Once a month or so during the 1970s, I had dinner at Joe LeSueur’s teeny East Village apartment. Dinner was all gay guys, crammed into a little living room. Allen Ginsberg (living nearby) had nailed the issue in an elegy for the poet Frank O’Hara when he wrote of his gift for “deep gossip.” That was the lingua franca of the after-dinner dish sessions at LeSueur’s, bleary data dumps that were actually history lessons, full of information passed only by word of mouth, because the subjects were too marginal or the material too outré.
Yet most of the gossip concerned literary history, or the messy lives and under-the-radar goings-on of gay male poets, novelists, and playwrights. My ears tingled as I learned that W.H. Auden’s lover, Chester Kallman, would step out many nights to walk to the piers on the West Side to have sex with sailors; that Christopher Isherwood was a “chicken hawk” and portraitist Don Bachardy a California teen when they met.
Referring to life, Omar Khayyám was accurate enough about the moving finger writing and, having writ, moving on. But then sometimes there’s the afterlife, when someone snaps open a laptop and writes down a facsimile of what the finger wrote. This reaction time between the life and gossip and its codification as history has been attenuated for gay writers. But proof that this speakeasy is now officially closed for business and open for museum gazing is Christopher Bram’s Eminent Outlaws: The Gay Writers Who Changed America. As Bram’s subtitle promises—and these lives from Vidal through Kushner deliver—gay lib began as a literary movement; the aesthetic was always political, too.
Published 20 years before Stonewall, Gore Vidal’s still-edgy novel The City and the Pillar counted as politics-by-other-means simply by being about the life of a gay man. And just two weeks later appeared Truman Capote’s Other Voices, Other Rooms. Following critical sniping at their first novels, Vidal and Capote retreated, and gay lit with them, to more discreet, coded work. Next up in the mid-’60s was the logically ensuing debate over whether commercially successful plays, such as Tennessee Williams’s A Streetcar Named Desire, were truly about gay characters camouflaged in straight bodies.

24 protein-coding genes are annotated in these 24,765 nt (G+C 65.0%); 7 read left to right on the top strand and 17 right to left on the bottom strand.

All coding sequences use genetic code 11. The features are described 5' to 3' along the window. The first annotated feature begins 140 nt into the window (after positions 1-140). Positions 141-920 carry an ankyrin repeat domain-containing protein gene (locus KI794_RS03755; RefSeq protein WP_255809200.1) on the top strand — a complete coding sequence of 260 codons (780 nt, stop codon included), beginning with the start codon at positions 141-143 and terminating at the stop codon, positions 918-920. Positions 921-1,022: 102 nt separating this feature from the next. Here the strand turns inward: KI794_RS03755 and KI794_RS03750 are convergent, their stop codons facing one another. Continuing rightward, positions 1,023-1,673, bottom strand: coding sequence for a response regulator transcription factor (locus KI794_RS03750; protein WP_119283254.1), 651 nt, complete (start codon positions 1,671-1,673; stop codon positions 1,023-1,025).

Bram dates the popularization of gay fiction to Edmund White’s A Boy’s Own Story in 1982. Calculatedly come-lately, mainstream publishing houses soon signed their own midlist gay authors. The upshot: openly gay poetry, fiction, and theater began garnering the same bling as straight—Michael Cunningham’s novel The Hours won a Pulitzer Prize.
The irony is that the march of progressivism that has allowed for Bram to publicly archive this frisson of literary gossip means some of its darker luster is already an intangible. Arguing its current relevance, he goes on to trace kinky sex acts in Sex and the City to Vidal’s Myra Breckinridge, the mix of gay and straight characters in Ugly Betty to James Baldwin. Stoned-around-the-edges nostalgia aside, Eminent Outlaws is the next (last?) step in reporting on literary lives that traces back to the gay dinner parties of yore. Few would have it any other way.